The human gut microbiota: Metabolism and perspective in obesity

Gut Microbes. 2018 Jul 4;9(4):308-325. doi: 10.1080/19490976.2018.1465157. Epub 2018 May 24.


The gut microbiota has been recognized as an important factor in the development of metabolic diseases such as obesity and is considered an endocrine organ involved in the maintenance of energy homeostasis and host immunity. Dysbiosis can change the functioning of the intestinal barrier and the gut-associated lymphoid tissues (GALT) by allowing the passage of structural components of bacteria, such as lipopolysaccharides (LPS), which activate inflammatory pathways that may contribute to the development of insulin resistance. Furthermore, intestinal dysbiosis can alter the production of gastrointestinal peptides related to satiety, resulting in an increased food intake. In obese people, this dysbiosis seems be related to increases of the phylum Firmicutes, the genus Clostridium, and the species Eubacterium rectale, Clostridium coccoides, Lactobacillus reuteri, Akkermansia muciniphila, Clostridium histolyticum, and Staphylococcus aureus.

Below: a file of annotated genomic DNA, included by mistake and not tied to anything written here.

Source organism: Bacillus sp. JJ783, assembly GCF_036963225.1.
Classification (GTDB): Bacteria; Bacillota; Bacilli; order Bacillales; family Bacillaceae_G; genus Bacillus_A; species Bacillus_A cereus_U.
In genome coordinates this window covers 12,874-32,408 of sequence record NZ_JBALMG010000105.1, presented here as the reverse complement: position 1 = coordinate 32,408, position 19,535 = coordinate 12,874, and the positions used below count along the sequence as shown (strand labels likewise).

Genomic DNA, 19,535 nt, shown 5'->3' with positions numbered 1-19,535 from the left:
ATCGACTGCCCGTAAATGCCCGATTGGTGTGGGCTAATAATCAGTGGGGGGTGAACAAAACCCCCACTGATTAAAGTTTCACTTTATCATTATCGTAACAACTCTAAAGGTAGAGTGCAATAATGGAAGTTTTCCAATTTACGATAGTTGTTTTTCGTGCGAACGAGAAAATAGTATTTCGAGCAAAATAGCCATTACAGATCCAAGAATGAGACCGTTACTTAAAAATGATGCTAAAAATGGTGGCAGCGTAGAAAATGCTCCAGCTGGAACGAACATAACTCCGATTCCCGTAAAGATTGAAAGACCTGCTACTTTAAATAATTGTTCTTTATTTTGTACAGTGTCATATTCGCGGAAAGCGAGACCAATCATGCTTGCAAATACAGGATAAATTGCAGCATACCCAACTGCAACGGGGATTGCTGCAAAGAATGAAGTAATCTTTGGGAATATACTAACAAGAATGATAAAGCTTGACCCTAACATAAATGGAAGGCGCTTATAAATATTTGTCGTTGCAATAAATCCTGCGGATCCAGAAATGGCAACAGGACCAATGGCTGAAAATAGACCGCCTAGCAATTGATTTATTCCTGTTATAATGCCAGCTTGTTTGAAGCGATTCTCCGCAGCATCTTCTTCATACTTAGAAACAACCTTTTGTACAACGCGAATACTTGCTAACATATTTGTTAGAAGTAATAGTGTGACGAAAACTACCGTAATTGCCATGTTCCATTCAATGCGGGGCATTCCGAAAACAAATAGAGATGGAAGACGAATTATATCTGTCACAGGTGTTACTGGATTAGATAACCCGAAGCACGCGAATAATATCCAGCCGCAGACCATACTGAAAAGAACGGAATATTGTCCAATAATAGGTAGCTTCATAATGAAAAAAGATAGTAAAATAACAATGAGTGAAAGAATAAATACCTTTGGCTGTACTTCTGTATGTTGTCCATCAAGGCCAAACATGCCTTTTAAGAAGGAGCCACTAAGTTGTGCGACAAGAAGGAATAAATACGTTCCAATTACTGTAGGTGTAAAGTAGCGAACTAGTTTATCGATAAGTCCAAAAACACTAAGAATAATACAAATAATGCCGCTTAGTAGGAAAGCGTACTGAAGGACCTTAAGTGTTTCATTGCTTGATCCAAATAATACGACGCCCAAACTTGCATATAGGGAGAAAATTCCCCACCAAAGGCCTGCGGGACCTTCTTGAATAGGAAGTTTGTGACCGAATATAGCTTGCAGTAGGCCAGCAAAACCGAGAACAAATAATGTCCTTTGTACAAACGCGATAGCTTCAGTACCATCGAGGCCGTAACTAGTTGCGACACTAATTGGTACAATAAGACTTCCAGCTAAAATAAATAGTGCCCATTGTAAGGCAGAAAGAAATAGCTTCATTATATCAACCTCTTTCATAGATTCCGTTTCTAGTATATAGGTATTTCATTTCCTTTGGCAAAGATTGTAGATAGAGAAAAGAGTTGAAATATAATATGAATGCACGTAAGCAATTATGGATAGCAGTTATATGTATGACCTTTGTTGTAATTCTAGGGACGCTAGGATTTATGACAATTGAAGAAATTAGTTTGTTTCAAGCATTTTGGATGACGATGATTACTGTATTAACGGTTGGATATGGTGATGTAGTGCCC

Keywords: gut; gut microbiota; immune system; metabolism; obesity.

Publication types

  • Review

MeSH terms

  • Dysbiosis / metabolism
  • Dysbiosis / microbiology
  • Gastrointestinal Microbiome*
  • Gastrointestinal Tract / metabolism
  • Gastrointestinal Tract / microbiology
  • Humans
  • Obesity / metabolism
  • Obesity / microbiology*